Tat explained: “Children shouldn’t be penalised or stigmatised via school uniforms. It’s punishment for which they have no control and is damaging, with long-term effects. It isn’t an equaliser when you’re on a low income – it becomes a stick to beat parents with.”

How do high costs affect parents?

For parents struggling to make ends meet, the guidance could ensure children are able to access education without disciplinary consequences for incorrect uniform. 

“If my children didn’t have the correct school uniform, they would have been sent home, creating stigma and embarrassment for them,” said Tat, a disability campaigner. “The cost is crippling, to be honest. It’s a huge sum of money, and if the children have had a growth spurt, it’s another cost mid-year for uniform and shoes. It’s money I don’t have. I have even got into debt to pay for school uniform.”

At schools with uniforms that can only be sourced from a limited number of retailers, the costs can skyrocket. For Tat, school skirts must now be bought from a single supplier, increasing her cost from £14 from Marks and Spencer to £22 per skirt from the designated vendor. She says even PE kits were restricted to a single supplier under a new headteacher. 

“[My son] just started sixth form this week and has to wear business suits, shirt and tie,” continued Tat. “I have spent approximately £300 on his uniform, as he needs at least two pairs of trousers and five shirts, plus ties and two suit jackets, especially as he cycles to school and will be facing inclement weather.”

Although the new guidance will encourage schools and parents to buy second-hand uniforms, some areas do not have these options available. 

“There is no second-hand uniform shop at the school (it’s in an affluent area), and no facility for some sort of exchange shop,” added Tat. “Once uniforms are done with, it’s only specific charity shops who will take them, and that meant when the logo changed, old uniforms were obsolete and probably ended up in landfill.”

The Schoolwear Association is also calling on the government to abolish VAT on school uniforms, as it is an essential purchase. 

“We’ve heard of children being sent home from school because their parents could not afford the correct uniform and of families facing impossible choices like cutting back on food or heating in order to buy the right kit,” said Mark Russell, chief executive at The Children’s Society. “Some parents even said the cost of uniform impacted what school they sent their child to. This Bill will make life easier for families and help children to feel like they fit in at school and are equal to their classmates.”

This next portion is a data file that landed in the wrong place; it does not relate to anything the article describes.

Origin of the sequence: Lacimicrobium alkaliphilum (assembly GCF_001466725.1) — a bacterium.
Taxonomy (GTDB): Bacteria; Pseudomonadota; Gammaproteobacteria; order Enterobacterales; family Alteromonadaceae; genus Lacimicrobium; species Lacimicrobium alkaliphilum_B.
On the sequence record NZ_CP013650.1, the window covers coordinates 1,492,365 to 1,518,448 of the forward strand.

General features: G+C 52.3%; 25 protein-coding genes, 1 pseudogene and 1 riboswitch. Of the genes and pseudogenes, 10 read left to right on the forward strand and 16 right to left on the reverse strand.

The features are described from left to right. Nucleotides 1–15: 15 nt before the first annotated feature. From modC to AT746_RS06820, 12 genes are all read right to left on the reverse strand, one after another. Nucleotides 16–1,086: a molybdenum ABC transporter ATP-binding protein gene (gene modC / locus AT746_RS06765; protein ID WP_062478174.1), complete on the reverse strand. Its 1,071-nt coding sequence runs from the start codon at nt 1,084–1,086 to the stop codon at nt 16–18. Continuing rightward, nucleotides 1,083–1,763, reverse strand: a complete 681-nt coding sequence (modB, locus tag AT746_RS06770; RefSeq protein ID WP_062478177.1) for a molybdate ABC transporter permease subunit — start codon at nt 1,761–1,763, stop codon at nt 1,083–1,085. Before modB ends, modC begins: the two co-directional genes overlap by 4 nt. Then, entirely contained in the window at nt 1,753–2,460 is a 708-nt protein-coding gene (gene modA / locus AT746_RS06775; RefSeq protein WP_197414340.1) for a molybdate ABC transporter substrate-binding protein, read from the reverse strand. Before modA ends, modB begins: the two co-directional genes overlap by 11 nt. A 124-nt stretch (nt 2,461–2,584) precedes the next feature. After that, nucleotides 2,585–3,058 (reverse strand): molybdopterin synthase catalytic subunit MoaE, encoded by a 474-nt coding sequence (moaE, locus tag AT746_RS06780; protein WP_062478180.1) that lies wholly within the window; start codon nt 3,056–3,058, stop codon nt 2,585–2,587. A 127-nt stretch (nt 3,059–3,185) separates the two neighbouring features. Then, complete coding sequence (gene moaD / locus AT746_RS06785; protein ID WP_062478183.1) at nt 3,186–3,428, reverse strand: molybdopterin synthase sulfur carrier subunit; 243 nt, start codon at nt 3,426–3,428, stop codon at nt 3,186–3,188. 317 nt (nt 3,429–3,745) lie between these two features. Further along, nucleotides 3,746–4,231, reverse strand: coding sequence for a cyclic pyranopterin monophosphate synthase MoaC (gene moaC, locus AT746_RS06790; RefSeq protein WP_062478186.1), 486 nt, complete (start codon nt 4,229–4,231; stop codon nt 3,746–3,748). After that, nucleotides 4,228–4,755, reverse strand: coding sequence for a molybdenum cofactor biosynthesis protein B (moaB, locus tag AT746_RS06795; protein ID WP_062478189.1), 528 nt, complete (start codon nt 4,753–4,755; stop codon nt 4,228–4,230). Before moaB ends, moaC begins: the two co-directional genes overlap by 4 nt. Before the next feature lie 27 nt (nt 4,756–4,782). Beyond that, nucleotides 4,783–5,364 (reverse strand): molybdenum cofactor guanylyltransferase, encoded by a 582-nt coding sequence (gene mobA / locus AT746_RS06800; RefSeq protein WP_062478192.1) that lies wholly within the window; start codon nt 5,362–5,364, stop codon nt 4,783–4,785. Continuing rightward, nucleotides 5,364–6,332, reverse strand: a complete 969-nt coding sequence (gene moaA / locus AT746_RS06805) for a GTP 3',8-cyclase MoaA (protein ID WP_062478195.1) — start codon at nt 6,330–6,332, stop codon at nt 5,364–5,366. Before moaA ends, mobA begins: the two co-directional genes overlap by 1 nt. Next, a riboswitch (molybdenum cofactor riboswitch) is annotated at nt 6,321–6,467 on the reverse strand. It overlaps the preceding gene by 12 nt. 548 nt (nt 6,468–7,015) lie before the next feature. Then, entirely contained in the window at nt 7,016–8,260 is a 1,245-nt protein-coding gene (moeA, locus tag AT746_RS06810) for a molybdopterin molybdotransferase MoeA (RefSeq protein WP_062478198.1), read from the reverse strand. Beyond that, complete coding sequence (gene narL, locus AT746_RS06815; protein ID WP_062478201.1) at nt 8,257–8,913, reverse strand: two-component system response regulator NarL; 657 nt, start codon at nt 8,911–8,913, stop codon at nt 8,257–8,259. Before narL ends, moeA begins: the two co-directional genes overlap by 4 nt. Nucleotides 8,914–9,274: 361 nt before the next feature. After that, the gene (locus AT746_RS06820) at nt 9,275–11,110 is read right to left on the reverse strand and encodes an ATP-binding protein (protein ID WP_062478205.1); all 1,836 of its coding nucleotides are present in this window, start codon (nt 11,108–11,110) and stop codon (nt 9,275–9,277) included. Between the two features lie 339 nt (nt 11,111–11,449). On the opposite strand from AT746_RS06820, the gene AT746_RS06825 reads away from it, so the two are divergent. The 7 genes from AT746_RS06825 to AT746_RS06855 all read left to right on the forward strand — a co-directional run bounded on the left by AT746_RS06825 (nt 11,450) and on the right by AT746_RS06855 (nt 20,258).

What help is currently available?

The photograph shows a close up of a young girl doing some homework. She is blonde and is wearing black glassesCredit: Greg Rosenke / Unsplash

There are some schemes already available to help parents struggling with the cost of uniforms. However, these tend to be school-specific and availability varies.

Easter said some schools work with their chosen uniform provider to cover the costs for children from households that may struggle to meet them. “Whilst we understand, as an industry, that school uniform does tend to be bought annually and there is a cost to it, for the vast majority of parents that is an inconvenience rather than a major problem, so the industry works, across the country, to support those parents where it is a major problem.”

Tat, who found no help after enquiring at her local authority, said: “There needs to be more access to grants and discount schemes; the process of applying for grants needs to be readily accessible to parents and restricting uniform to one exclusive supplier needs to completely stop. The law needs to be concrete and definite and not reference to guidelines because guidelines are purely that and have no enforcement.”

 

*Names with an asterisk have been changed to protect the identity of the source.

About The Author

Hannah Shewan Stevens Interim Editor

Hannah Shewan Stevens is an NCTJ-accredited freelance journalist, editor, speaker and press officer based in Birmingham. Her areas of interest are broad-ranging but the topics she is most passionate about are disability, social justice, sex and relationships and human rights. Hannah believes in using her own voice and elevating others to create meaningful change in the world. She is also a sex columnist for The Unwritten and has recently completed her first accreditation in delivering Relationships and Sex Education.

Hannah Shewan Stevens is an NCTJ-accredited freelance journalist, editor, speaker and press officer based in Birmingham. Her areas of interest are broad-ranging but the topics she is most passionate about are disability, social justice, sex and relationships and human rights. Hannah believes in using her own voice and elevating others to create meaningful change in the world. She is also a sex columnist for The Unwritten and has recently completed her first accreditation in delivering Relationships and Sex Education.